Thanks to Fracking, Cheap Natural Gas Makes Inroads as U.S. Vehicle Fuel

Unlike gasoline, natural gas is cheap in the United States as supplies bulge from production in the country's vast shale-gas formations.

Natural gas, whose price is at record lows thanks to a shale-drilling boom, is gaining traction as an alternative energy in the United States, with automakers jumping on the bandwagon.

The use of natural gas instead of oil-based gasoline to drive the country's cars and trucks "is definitely starting to take off," said Mark Hanson, an analyst at investment-research firm Morningstar.

"The economics seem to work," he said, noting it's "just a question of what pace" the necessary infrastructure will take to develop.

Natural is in focus as a potential engine fuel because "it is tremendously good fuel," said David Cole, the chairman emeritus of the Center for Automotive Research.

Unlike gasoline, whose rising prices are causing pain at the pump for consumers, natural gas is cheap in the United States as supplies bulge from production in the country's vast shale-gas formations.

In addition, natural gas burns while emitting less carbon dioxide than gasoline.

Thus, it is considered a "green" fuel, even though in its raw state the methane it emits is more destructive to the earth's ozone layer than CO2, and the artificial fracturing of gas shales -- known as "fracking" -- has drawn fire from environmentalists.

CNG and LNG

There are several forms of natural gas used to power vehicles. Compressed natural gas is pressurized gas stored in a similar way to a vehicle's gasoline tank.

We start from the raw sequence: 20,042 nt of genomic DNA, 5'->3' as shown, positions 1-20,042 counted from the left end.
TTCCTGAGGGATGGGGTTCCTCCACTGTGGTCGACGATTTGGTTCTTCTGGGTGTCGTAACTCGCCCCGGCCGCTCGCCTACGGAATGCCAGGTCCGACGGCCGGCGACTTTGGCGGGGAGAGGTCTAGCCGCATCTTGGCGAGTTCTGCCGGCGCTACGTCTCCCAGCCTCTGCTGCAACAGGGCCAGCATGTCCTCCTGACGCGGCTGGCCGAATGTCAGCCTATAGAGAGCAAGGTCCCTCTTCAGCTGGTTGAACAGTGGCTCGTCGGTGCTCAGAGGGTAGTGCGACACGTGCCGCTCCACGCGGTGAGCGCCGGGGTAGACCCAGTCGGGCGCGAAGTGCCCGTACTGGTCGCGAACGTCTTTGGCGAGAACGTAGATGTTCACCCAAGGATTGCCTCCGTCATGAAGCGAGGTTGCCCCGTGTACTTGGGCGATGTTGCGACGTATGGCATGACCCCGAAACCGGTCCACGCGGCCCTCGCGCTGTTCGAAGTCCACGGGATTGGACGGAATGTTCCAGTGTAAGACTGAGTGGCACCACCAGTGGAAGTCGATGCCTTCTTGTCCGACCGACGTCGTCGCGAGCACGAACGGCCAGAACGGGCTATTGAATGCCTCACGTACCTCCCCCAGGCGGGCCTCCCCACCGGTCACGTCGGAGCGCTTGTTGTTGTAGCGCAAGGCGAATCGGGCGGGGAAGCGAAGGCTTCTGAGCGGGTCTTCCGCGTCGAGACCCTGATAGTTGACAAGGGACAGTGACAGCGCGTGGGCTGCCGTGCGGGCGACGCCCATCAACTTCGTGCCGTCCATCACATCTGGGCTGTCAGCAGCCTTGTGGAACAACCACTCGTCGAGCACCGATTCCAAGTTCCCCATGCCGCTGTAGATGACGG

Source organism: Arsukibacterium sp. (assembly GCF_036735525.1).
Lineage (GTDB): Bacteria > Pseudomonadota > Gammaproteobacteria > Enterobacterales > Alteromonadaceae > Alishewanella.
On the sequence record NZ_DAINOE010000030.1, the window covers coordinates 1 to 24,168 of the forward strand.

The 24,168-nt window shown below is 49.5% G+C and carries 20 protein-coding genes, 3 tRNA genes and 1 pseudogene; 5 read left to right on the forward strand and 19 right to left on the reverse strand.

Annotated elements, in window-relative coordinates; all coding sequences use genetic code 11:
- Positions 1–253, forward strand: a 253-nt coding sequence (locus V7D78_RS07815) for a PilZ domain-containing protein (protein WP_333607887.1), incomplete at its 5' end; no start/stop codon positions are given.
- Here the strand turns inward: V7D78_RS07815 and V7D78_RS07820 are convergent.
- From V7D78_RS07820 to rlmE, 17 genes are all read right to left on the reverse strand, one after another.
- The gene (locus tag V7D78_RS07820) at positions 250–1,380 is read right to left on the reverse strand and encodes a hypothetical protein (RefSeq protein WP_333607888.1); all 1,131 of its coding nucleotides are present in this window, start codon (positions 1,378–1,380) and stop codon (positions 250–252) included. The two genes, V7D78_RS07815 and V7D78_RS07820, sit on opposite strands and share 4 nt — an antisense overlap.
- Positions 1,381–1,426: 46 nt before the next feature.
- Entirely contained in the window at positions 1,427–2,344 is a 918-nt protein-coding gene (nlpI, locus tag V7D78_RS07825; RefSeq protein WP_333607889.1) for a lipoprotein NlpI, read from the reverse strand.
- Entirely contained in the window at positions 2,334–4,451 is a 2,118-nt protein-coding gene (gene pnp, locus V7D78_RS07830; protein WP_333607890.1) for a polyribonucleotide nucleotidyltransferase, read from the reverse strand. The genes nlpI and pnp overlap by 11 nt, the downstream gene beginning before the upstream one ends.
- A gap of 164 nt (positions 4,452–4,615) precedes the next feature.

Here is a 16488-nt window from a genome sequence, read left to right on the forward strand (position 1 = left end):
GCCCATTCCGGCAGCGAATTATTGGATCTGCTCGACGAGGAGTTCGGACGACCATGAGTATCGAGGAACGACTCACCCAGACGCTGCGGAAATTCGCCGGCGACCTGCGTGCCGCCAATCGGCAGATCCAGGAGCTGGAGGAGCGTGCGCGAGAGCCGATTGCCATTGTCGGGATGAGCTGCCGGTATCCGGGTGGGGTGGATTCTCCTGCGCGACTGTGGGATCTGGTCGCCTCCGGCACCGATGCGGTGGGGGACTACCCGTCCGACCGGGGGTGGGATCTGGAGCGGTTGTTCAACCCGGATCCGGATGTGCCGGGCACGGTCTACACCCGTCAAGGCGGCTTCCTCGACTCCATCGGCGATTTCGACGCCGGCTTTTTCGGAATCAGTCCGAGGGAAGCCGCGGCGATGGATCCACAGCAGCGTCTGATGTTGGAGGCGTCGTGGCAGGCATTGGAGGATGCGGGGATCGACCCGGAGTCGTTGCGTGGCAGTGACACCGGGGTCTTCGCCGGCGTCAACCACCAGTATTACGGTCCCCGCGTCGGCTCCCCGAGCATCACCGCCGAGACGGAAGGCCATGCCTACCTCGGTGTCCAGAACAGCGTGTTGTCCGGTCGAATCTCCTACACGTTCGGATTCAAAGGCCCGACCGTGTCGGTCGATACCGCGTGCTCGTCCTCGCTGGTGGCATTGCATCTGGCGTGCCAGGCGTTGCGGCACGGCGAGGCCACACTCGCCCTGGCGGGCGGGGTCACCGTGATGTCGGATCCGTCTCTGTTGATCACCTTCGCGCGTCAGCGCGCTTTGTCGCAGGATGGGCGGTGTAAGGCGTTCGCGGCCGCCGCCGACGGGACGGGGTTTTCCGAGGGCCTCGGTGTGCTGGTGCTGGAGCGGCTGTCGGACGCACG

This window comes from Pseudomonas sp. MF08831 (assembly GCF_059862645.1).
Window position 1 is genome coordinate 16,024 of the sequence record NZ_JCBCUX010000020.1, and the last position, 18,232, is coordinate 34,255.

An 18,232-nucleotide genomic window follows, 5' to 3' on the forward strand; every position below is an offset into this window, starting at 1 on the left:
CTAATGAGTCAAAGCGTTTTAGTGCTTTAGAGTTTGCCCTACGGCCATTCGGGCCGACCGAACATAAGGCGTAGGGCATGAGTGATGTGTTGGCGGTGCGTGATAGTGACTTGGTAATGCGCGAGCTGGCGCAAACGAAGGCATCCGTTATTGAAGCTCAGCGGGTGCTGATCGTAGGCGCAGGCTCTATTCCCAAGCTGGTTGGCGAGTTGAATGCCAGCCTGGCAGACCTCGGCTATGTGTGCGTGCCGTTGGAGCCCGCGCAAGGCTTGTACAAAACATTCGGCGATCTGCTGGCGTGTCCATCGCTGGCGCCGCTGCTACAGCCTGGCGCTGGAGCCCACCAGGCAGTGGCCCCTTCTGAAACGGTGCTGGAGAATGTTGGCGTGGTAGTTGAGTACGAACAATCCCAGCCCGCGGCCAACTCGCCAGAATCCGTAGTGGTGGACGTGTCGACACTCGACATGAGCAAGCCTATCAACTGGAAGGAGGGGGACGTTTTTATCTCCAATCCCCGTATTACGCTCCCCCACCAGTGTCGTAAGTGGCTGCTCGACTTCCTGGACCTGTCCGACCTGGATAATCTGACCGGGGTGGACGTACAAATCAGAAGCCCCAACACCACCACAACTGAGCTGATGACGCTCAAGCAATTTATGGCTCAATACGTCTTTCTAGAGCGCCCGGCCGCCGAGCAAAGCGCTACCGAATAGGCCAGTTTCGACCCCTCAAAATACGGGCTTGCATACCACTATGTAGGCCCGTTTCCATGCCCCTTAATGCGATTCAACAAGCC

Liquefied natural gas is produced by chilling natural gas to about minus 260 degrees F (minus 162 degrees C). It can be used as engine fuel for heavy ground or maritime vehicles.

In Europe, the fuel of choice for automobiles is liquefied petroleum gas, typically a mixture of butane and propane made from refined crude oil or natural gas.

Across the Atlantic, the three big U.S. automakers are pumping out vehicles based on alternative fuels.

Ford Motor Co. (IW 500/6), the nation's second-biggest automaker, has the largest array of alternative-energy vehicles: eight powered by natural gas.

The smallest U.S. automaker, Fiat-controlled Chrysler, in early March unveiled a pickup truck than can use liquefied natural gas, which will go on sale in June.

Sergio Marchionne, the chief executive of Fiat and Chrysler, views natural gas as having greater potential than electricity to power vehicles.

Compressed Natural Gas 'Offers a Lot of Potential'

General Motors Co. (IW 500/5) produces two vans that use compressed natural gas: the Chevy Express and the GMC Savana, and will begin production by the end of the year on two pickup trucks running on CNG.

GM already has sold 1,200 of the vans to AT&T.

The automaker is working on a number of different alternative fuels and particularly on electric vehicles.

But GM spokesman Dan Flores said: "We think compressed natural gas offers a lot of potential. The technology is promising."

It's particularly appealing to businesses, especially service providers such as telecoms, package deliverers such as UPS, or to local governments, which operate trash-removal or emergency-vehicle fleets.

CNG vehicles operate at relatively short distances from a refueling hub. The economies of scale for a large business or public body can potentially justify the cost of an investment in the specialized refueling equipment.

For individual consumers, the refueling infrastructure is limited. And compressed or liquefied gas is expensive and requires substantial storage capacity, restricting the vehicles' range.

Morningstar's Hanson said that there are only about 400 CNG stations in the United States.

In Europe, natural gas also is sparking interest amid rising gasoline prices, but so far it remains only a small portion of the market.

In France, for example, it represents less than 1% of the vehicle fuel consumed, and only 200,000 vehicles are outfitted for liquefied petroleum gas, of the 31 million privately owned.

Copyright Agence France-Presse, 2012

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